Thursday, June 7, 2012

Judgment Recovery Case Study #3: The Delinquent Designer

In this case, Anderson Engineering, Inc. hired Giometti Design LLC (the names have been changed for privacy purposes) as an independent contractor for website design services and ongoing IT management for a major company website. The contractor, Giometti Design had been pre-paid by Anderson Engineering, but the services were never rendered. A judgment for $3,250 was awarded for breach of contract.

Giometti Design LLC turned out to be a one-man operation. According to the status on the Secretary of State's website, his business was officially still active. I could find no evidence of any recent activity, and no telephone numbers or listings that were in service at the time of my initial due diligence.

I ruled out bankruptcy, as part of my normal routine and obtained credit information, which showed lots of charge-offs and debts - many of which were unpaid medical bills. It looked like this case might be going nowhere… and fast.

Fortunately, Anderson Engineering had been able to provide bank account information based on the initial check written to Giometti Design. The returned check showed the bank where the check had been deposited. The account was still open, so I obtained a writ of execution from the court, delivered that and my written instructions to the county sheriff, and the funds in the account were seized. Unfortunately, there was only around $350, give or take, in the account at the time it was seized.

I prepared to start digging around for more potential assets, like business equipment or other streams of income. It was then that Mr. Giometti contacted me. He told me he was permanently disabled having been diagnosed with Parkinson's disease, which was why he hadn't been able to complete the contracted work, and also why his business was no longer turning any profit. He offered to settle for an additional $1000, which was all he could realistically spare. Since I'd already done my homework, I knew that he was being perfectly honest about that.

I am not a hard-hearted person. I know and understand that sometimes life throws a curveball at you and there's nothing you can do about it. Since I had no desire to try squeezing water from a rock, and I sympathized with his situation, I told him that if he could provide verification of his medical condition from a physician, I would consider his settlement offer. Shortly after that I received the verification I needed from his physician. Unfortunately, poor Mr. Giometti would never be returning to work, and his condition was steadily progressing.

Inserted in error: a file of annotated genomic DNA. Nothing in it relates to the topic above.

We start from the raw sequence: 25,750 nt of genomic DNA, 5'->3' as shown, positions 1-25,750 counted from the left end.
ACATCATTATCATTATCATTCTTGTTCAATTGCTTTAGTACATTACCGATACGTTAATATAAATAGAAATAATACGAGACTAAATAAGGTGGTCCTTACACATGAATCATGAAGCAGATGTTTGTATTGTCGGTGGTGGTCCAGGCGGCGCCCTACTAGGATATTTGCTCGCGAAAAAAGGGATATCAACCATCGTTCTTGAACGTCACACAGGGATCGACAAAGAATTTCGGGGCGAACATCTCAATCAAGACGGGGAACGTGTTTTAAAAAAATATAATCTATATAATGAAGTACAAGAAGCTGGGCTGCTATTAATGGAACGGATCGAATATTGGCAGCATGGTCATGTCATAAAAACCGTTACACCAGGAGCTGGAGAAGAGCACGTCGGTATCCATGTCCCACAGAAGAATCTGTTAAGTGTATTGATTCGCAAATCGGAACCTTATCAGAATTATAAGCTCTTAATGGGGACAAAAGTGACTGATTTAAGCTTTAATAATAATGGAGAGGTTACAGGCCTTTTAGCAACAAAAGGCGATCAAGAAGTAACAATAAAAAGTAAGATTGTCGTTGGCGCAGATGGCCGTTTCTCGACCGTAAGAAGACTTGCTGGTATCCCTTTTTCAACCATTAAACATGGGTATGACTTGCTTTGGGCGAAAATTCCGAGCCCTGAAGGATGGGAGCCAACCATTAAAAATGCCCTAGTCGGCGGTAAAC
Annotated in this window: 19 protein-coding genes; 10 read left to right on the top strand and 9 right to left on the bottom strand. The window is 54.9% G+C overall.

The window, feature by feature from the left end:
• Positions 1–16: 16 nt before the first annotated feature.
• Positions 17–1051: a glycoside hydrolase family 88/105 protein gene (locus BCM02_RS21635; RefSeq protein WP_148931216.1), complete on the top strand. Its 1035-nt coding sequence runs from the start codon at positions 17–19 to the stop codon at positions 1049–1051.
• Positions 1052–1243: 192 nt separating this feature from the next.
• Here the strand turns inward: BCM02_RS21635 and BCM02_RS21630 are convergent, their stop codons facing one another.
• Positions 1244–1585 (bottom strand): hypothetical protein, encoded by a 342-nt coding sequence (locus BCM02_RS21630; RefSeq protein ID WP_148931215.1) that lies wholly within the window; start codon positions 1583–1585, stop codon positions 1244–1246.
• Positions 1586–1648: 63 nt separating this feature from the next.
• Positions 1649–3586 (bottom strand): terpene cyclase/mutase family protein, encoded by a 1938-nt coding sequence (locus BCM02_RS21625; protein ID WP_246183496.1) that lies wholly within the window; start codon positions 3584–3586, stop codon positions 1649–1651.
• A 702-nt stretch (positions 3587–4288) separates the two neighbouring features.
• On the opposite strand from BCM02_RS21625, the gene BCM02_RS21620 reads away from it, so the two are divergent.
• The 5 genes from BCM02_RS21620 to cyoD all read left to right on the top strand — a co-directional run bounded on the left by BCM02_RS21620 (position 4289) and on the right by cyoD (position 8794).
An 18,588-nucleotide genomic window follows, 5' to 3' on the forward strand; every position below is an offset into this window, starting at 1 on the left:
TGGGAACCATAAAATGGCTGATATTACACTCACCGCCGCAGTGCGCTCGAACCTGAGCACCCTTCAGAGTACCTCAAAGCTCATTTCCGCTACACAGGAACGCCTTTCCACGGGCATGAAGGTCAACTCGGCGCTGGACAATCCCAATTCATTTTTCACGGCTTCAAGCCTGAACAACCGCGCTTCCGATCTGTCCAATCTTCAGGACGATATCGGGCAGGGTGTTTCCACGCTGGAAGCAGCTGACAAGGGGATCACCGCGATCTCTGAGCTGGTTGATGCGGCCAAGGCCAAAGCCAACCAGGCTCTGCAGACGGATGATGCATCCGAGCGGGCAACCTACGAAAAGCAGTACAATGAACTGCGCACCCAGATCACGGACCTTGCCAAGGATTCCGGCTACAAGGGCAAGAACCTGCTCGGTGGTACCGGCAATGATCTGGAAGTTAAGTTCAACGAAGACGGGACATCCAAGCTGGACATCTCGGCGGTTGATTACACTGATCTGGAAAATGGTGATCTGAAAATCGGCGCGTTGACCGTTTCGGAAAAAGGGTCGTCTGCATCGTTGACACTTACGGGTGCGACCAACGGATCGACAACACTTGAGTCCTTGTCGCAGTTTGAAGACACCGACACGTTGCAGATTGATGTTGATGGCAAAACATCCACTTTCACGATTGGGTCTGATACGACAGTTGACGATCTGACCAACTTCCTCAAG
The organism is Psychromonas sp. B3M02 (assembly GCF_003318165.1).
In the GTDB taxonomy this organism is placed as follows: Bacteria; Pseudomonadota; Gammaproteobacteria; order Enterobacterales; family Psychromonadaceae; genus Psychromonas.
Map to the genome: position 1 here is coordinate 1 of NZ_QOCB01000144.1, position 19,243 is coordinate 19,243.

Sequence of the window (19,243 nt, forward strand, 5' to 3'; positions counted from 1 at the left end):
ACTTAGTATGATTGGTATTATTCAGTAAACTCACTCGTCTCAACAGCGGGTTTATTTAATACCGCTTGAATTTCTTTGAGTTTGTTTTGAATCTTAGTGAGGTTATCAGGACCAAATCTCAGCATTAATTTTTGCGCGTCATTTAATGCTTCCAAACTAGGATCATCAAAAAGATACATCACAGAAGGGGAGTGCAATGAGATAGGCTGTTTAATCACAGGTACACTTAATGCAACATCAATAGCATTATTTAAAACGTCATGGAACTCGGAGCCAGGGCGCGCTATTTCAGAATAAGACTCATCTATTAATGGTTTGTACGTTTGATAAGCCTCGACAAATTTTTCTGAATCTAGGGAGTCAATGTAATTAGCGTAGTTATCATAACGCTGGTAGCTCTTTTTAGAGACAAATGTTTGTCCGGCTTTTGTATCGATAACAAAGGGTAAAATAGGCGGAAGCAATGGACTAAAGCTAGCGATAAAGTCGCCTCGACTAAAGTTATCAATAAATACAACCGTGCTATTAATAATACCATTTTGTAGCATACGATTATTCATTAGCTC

As a matter of courtesy I contacted the CEO at Anderson Engineering, although whether or not a settlement offer was acceptable, or appropriate was completely up to me - because my signed agreement documents clearly state that I have the power to negotiate or settle the judgment. Nevertheless, Mr. Anderson also felt that the settlement was the best way to go, considering the circumstances.

Mr. Giometti sent the promised settlement and I issued a full satisfaction of the judgment and put the whole sorry business to bed.

I know that the last couple of case studies I wrote about had happy endings, but I suppose the moral of this particular case is that it would be unrealistic to expect to collect every single judgment assigned (even though I did manage to collect a portion of the Giometti Design judgment).

There will inevitably be cases where the judgment debtor has either fallen off the face of the earth, or they may be squeaking out a living on exempt income sources like welfare or disability. Worse, they may be dealing with situations that make it impossible for them to pay, which I'm sure all of us can relate to in some way or another… So I guess the other moral of this story is that as a judgment creditor you are in control. It's your prerogative whether or not you pursue the enforcement of the judgment assigned to you.

Sometimes people ask me if I 'feel bad' about making judgment debtors pay up. I have never had any bad feelings or reservations about the nature of the service I am providing. The money that I recover was ordered by a court of law for the debtor to pay - usually for a good reason. And typically, this is money came that out of judgment holder's pocket. Is it fair to them that the debtor doesn't pay? Some cases will involve collecting from financially challenged debtors - it comes with the territory - but in those cases you can always offer an alternative to them to make a monthly payment that they feel they can afford or a settlement.

The bottom line is, I get many heartfelt thanks from satisfied customers even if I'm only able to collect a portion of their judgment. Many of them are amazed that we were able to collect anything for them at all! I suppose they figure that if they couldn't collect it... no one could.

Warm Regards,


Christina Smiley has been enforcing civil judgments and providing professional judgment recovery training since 1997. Want to learn more about how to make money with a judgment recovery business? Download Christina's popular free e-course, available at: =>

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